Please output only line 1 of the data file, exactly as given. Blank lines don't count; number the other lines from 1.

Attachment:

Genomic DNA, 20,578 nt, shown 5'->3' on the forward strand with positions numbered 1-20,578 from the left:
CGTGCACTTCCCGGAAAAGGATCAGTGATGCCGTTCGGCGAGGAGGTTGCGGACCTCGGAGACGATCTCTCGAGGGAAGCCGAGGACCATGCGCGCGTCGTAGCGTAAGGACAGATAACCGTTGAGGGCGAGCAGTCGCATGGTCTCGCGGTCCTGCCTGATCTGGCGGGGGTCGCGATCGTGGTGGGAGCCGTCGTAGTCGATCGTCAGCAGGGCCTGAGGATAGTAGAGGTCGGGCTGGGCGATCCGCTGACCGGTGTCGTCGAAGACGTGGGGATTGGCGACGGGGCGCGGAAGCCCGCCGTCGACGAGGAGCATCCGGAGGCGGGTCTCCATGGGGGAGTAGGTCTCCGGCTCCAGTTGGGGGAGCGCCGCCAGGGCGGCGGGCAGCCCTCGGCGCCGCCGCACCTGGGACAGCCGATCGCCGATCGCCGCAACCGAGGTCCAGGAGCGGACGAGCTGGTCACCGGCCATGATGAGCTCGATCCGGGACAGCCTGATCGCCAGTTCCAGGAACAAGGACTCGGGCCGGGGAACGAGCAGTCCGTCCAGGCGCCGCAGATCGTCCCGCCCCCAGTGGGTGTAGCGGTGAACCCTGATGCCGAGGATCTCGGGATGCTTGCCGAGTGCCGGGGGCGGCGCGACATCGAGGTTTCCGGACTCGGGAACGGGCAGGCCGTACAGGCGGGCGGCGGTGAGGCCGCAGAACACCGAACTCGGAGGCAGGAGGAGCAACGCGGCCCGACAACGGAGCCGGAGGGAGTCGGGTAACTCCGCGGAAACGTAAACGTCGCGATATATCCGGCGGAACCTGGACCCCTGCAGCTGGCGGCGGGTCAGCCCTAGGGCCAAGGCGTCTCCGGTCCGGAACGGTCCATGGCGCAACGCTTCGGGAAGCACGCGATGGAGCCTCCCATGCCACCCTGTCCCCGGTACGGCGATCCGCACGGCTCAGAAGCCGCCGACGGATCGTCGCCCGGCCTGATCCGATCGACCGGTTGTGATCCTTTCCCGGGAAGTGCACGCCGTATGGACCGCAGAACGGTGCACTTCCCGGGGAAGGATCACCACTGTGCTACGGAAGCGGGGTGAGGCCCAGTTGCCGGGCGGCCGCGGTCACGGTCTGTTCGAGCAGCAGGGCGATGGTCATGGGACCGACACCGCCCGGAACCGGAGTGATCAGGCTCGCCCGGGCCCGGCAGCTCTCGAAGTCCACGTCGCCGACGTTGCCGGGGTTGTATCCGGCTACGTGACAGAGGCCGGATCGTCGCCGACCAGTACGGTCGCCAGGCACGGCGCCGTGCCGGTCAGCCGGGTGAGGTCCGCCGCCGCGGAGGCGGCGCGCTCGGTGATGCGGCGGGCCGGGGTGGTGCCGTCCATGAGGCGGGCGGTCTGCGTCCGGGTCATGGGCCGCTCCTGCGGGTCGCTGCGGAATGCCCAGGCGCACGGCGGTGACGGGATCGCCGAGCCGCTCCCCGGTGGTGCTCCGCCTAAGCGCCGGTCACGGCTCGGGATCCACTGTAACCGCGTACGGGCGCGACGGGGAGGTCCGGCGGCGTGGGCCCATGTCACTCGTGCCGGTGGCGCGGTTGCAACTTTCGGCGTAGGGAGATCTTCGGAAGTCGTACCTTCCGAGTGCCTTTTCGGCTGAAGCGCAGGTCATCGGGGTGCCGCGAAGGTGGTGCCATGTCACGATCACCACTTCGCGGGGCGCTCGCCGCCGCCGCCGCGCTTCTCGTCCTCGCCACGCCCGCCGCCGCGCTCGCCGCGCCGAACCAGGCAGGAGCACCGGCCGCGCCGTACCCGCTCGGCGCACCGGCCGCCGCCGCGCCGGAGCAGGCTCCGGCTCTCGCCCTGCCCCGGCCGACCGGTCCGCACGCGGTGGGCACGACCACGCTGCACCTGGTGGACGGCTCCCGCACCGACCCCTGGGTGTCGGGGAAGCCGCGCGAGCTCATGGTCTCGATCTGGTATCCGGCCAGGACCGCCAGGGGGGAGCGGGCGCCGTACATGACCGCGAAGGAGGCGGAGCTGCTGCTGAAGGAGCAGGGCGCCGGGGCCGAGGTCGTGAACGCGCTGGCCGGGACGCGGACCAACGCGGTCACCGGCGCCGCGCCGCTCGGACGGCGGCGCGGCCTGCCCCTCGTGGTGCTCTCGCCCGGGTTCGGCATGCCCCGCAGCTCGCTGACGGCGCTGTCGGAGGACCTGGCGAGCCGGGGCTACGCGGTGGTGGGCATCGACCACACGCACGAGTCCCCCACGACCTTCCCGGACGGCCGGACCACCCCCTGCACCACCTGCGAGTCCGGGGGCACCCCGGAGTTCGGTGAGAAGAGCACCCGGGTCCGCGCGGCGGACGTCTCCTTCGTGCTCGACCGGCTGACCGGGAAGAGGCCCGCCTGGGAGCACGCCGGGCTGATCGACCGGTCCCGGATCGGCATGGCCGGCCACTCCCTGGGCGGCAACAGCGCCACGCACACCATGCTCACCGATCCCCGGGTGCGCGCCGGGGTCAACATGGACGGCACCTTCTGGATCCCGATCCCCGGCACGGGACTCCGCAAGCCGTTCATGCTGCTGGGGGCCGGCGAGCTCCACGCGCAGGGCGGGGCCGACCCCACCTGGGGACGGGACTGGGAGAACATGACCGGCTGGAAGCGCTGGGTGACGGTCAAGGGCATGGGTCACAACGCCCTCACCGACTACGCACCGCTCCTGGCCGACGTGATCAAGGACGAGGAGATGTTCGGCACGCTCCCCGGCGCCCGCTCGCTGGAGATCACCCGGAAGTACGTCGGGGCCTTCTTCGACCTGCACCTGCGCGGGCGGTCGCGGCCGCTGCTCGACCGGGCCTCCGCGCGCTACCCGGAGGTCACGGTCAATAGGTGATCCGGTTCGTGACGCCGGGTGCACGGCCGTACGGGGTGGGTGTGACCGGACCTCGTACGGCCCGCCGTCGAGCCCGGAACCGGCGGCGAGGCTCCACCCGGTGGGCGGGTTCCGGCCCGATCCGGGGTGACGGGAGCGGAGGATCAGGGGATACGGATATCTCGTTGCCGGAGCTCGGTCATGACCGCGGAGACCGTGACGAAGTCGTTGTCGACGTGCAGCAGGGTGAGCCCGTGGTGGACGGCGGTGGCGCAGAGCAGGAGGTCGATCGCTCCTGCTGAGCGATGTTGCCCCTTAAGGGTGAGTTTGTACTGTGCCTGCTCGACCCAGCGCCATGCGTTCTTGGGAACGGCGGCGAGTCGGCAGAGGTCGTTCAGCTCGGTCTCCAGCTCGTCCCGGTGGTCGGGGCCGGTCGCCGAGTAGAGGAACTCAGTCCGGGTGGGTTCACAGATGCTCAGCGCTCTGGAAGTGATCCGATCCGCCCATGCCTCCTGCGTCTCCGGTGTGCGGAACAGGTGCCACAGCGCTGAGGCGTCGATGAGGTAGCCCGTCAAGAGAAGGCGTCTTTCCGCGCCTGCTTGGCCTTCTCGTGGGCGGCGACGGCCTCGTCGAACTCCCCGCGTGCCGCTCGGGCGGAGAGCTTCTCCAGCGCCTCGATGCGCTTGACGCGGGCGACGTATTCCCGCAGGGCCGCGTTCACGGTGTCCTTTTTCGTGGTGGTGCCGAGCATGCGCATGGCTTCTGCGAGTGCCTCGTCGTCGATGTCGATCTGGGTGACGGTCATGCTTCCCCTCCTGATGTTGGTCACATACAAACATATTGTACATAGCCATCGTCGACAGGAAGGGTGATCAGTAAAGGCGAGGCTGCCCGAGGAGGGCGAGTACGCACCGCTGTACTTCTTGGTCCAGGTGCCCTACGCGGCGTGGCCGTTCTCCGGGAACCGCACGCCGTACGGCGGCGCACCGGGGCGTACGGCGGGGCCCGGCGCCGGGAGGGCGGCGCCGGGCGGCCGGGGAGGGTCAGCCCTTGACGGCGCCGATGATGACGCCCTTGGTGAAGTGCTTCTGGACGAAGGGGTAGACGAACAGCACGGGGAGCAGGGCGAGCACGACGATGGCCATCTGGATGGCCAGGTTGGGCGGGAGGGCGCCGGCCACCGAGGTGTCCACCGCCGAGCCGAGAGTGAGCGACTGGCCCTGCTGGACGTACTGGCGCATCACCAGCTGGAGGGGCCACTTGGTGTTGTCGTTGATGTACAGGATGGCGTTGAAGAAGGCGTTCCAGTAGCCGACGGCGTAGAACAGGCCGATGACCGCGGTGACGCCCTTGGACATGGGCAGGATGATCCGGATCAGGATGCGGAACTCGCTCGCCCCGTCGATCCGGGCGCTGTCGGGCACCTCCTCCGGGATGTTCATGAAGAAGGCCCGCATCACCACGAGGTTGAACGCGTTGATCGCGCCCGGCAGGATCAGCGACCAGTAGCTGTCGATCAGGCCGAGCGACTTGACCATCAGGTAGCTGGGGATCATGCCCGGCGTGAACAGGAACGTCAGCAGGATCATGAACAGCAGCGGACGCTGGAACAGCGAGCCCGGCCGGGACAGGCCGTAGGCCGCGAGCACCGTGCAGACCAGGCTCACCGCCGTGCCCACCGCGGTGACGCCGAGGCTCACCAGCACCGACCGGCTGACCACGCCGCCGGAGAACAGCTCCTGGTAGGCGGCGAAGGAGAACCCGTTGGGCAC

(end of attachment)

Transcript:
Genomic DNA, 20,578 nt, shown 5'->3' on the forward strand with positions numbered 1-20,578 from the left: